Mental Health Events: A Farce

This may come across as an unnecessarily harsh critique of people looking to do good, but as someone dealing with mental health issues, I must express this.

The community has slowly woken up to the reality of mental health issues. There have been events dedicated to mental health awareness; organizations founded to educate and help children and young adults; and a slew of blog posts and personal shares of people’s struggles.

Yet, with all that, something fundamental is missing.

The typical event includes words from a doctor, rabbi, and recovered mental health person. The former discuss the necessity for public awareness in mental health, and the latter tell over their experiences and recovery. It’s often a moving and inspiring event for all.

What it isn’t is an accurate portrayal of mental health issues.

You don’t see the actual drug addicts getting up on stage and showcasing to the world how dysfunctional and damaged they are. Instead, what is shown are healthy people, people who were able to overcome their sickness, or at least manage it.

Yet, that’s not what mental health is about.

Mental health issues aren’t only “I was depressed, felt like shit, and am now struggling but okay.” Depression, for example, is an all-consuming thick cloud of dust and ash that envelopes its affectee; it convinces him that he’s the worst person in the world; it makes him take late-night dazed walks on Crown Heights streets because in the dark he feels free and secure.

Depression, as I have experienced it, makes me feel isolated from my family and friends. It keeps me holed in my room for days or even weeks. And the disease keeps on growing.

It makes me feel hated me when I go to a friends wedding
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It tells me that I’ll never get married, that I’m unlovable.

It convinces me that God doesn’t exist and that the Rebbe was a charlatan.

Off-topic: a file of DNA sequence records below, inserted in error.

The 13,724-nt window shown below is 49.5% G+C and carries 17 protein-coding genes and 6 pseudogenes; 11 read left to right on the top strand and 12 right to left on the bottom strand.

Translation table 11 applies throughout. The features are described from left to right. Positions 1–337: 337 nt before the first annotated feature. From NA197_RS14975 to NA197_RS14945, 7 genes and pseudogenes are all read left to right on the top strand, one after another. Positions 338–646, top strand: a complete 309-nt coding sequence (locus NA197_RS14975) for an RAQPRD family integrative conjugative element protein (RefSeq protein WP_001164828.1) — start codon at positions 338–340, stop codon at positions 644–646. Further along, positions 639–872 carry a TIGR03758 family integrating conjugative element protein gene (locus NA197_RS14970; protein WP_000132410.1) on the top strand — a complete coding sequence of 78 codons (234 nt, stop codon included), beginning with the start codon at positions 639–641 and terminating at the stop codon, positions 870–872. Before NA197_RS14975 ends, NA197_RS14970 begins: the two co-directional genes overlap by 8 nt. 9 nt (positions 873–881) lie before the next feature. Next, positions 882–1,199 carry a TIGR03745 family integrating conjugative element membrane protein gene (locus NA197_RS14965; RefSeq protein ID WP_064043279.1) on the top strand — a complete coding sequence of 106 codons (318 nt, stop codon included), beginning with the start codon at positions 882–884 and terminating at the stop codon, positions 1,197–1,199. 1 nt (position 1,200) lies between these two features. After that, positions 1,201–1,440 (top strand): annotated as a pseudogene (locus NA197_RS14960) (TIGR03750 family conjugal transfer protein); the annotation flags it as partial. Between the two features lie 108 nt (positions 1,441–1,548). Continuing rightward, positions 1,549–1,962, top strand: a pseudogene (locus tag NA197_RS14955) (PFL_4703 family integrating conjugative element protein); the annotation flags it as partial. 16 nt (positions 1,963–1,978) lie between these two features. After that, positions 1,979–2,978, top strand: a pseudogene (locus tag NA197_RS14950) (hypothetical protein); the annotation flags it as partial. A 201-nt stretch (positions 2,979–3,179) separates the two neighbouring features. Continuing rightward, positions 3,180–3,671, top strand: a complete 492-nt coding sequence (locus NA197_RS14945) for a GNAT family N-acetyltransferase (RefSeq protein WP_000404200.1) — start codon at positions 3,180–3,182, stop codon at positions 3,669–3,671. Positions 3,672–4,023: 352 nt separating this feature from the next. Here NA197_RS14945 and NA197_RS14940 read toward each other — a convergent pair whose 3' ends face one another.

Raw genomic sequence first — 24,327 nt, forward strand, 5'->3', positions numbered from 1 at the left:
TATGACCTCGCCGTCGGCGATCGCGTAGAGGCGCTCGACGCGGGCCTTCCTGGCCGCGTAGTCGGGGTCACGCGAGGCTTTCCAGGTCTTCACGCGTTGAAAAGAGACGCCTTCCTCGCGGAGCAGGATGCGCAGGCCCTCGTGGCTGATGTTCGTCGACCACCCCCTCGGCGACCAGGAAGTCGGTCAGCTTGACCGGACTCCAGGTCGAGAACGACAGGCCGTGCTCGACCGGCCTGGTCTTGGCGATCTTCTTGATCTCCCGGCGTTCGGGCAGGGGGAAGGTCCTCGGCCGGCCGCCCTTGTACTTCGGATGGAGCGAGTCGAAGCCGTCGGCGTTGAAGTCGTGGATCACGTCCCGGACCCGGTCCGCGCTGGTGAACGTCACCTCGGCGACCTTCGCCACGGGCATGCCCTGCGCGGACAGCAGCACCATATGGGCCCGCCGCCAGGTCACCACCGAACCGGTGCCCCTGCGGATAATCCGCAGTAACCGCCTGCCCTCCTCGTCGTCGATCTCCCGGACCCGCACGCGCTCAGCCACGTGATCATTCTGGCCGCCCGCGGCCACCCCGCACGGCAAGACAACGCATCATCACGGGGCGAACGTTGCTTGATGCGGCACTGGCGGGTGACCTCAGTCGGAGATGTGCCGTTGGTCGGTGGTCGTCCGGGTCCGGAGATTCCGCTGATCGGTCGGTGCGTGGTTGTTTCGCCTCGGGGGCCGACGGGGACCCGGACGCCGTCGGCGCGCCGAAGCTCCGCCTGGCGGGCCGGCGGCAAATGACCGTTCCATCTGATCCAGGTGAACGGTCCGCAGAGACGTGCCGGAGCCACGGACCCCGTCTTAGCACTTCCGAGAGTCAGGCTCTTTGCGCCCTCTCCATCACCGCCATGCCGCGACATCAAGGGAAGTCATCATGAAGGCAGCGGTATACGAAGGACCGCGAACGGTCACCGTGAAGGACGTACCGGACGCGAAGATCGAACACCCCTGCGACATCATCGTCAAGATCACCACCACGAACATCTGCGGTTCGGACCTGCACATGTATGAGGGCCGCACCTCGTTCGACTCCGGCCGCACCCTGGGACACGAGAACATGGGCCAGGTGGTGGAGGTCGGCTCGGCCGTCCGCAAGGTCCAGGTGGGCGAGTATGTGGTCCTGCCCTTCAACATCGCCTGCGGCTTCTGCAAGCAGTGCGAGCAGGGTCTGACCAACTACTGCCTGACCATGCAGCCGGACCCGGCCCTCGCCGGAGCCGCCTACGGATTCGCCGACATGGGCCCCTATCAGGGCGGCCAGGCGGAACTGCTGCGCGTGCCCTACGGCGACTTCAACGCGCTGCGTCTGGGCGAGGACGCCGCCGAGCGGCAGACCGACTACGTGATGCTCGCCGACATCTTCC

It makes me look badly at everyone, seeing their flaws exclusively.

It makes me lie in my darkened basement and smelly room looking to the small window for salvation, for redemption.

It makes me shlep myself to therapy only to fall into depression on my way back.

As I begin to hate myself, I being to consume substances that make me feel less like an animal. And that only pushes me further away from myself and others.

I begin to roam the streets and the dark recesses of the internet.

Ultimately, it convinces me that my existence is for naught, that I’m a cancer on society, and I should kill myself. Death.

That’s mental health. That’s the curse of this illness that, like cancer, it slowly and painfully kills your soul. Your eyes look vacant. You slouch in your chair. You begin to look unkempt, and why should you take a shower or get a haircut?! You’re worthless anyway.

But you don’t want to hear that and worse at an event with nice people. You want to be to sigh and say: “God, this is so terrible — we have to do something” and then do nothing.

You want to stand up and clap — oh, that infuriating, hollow clap — that signals your support for that person. Anything to make it civilized and normal. Anything but connecting with that horrible reality of mental illness.

I hope you can now understand why mental health events infuriate me.

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